• Also at Victory Gardens, which was on a roll this season, was Michael Golamco’s “Year Zero,” a funny, touching, winningly played drama about Cambodian Americans in California. It inaugurated the theater’s studio space.
“The History Boys” by Alan Bennett (TimeLine Theatre): This monster hit, which had a six-month sold-out run, was perfection — from its young, exceptionally deft ensemble under director Nick Bowling, to its environmental set by Brian Sidney Bembridge. A tale of British lads prepping for university exams, it earned top grades.
• Also from TimeLine: A scorching revival of Arthur Miller’s “All My Sons.”
The Eugene O’Neill in the 21st Century Festival (Goodman Theatre): Of all the entries in this enormous, often revelatory, multinational project (including Robert Falls’ massive “Desire Under the Elms”), it was Brazil’s Companhia Triptal, with its environmental staging of three sea plays, and the Dutch company Toneelgroep Amsterdam, with its sexually charged take on “Mourning Becomes Electra,” that proved most electric.
• Also at the Goodman was Jose Rivera’s “Boleros for the Disenchanted,” a gorgeously rendered portrait of the long marriage between a Puerto Rican couple who spent most of their lives in the United States.
“Fake” by Eric Simonson (Steppenwolf Theatre): With its split time frames and neatly mirrored set of characters, this examination of the real and the fake (whether in science or in love) was smart, emotionally deep and superbly acted.
• Also at Steppenwolf, a most modern, imaginative, and visually and aurally ingenious version of Shakespeare’s “The Tempest,” directed by Tina Landau.
“Beethoven as I Knew Him”
(at the Drury Lane Theatre Water Tower Place): Hershey Felder, equally talented as an actor, writer and pianist, can’t be categorized easily, and this causes him problems. But no one can deny that he holds his audiences in a state of rapt attention. The man makes you listen to every word and every note.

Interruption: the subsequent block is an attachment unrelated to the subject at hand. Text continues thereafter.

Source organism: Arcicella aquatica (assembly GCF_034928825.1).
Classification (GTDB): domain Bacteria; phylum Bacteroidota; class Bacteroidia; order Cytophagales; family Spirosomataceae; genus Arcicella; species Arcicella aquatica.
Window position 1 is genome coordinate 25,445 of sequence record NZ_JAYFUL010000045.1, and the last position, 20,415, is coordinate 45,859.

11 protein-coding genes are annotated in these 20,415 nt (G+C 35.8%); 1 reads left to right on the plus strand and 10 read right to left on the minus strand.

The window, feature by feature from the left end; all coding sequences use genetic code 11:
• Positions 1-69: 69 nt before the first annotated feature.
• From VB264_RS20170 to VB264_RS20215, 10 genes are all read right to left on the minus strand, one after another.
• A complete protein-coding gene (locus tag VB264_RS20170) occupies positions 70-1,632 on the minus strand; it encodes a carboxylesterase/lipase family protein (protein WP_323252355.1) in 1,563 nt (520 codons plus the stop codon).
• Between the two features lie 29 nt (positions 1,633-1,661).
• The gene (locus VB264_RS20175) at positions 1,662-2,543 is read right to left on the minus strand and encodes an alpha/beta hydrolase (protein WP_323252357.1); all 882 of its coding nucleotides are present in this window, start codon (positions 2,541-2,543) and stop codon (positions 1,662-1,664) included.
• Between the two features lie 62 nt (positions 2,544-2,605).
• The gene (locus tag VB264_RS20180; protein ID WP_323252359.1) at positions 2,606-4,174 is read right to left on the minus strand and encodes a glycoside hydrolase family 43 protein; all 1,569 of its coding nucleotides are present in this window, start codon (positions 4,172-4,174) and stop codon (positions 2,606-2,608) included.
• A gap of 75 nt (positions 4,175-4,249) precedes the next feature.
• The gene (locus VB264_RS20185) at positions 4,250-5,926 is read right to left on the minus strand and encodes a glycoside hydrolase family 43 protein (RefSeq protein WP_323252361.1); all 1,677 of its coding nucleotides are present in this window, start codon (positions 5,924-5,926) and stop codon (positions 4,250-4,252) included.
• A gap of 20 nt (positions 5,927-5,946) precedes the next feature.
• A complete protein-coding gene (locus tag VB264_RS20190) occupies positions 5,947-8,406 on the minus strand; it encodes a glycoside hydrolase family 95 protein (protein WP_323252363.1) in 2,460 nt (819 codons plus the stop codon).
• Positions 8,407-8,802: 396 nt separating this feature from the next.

“Mistakes Were Made” by Craig Wright (A Red Orchid Theatre): It was all but impossible to separate the manic brilliance of the play (about an insane theater producer who comes closer and closer to selling his soul), from its performer (Michael Shannon, in a mind-boggling and hilarious tour de force). But why even try?
“The Overwhelming” by J.T. Rogers (Next Theatre): Director Kimberly Senior and her cast gave this searing play about the lead-up to the Rwanda genocide a wholly nerve-jangling rendering.
• Also at Next was Deborah Zoe Laufer’s “End Days,” an alternately hilarious and disturbing look at fear and faith in the first decade of the 21st century.
“Old Times” by Harold Pinter (Remy Bumppo Theatre): A pitch-perfect revival of this play about a married couple and a woman from their past was more perfectly choreographed than a ballet and superbly “danced” by the actors.
“Lucinda’s Bed” by Mia McCullough (Chicago Dramatists): Actress Elizabeth Laidlaw morphed from preteen to late middle-age woman in this richly insightful look at a battered heart.
“Graceland” by Ellen Fairey (Profiles Theatre): A new play marked by its memorably offbeat look at love, loss and maturity interrupted.
“The Little Foxes” (Shattered Globe Theatre): A searing revival of Lillian Hellman’s classic, ideally tuned to our recession mentality.
The world premiere of “The Minister’s Wife” (at Writers’ Theatre), which is clearly headed to New York; the amazing cabaret theater revival of “Evita” (at Theo Ubique); the blistering national touring revival of “Rent,” which reunited its two original stars; the immensely moving, beautifully crafted tour of “In the Heights,” the hit Broadway musical unique for its humanity; the bristling version of “Cabaret” at Drury Lane Oakbrook Terrace Theatre; Circle Theatre’s sharp storefront revival of “Tommy, The Musical,” and Chicago Children’s Theatre’s disarming “The 100 Dresses.”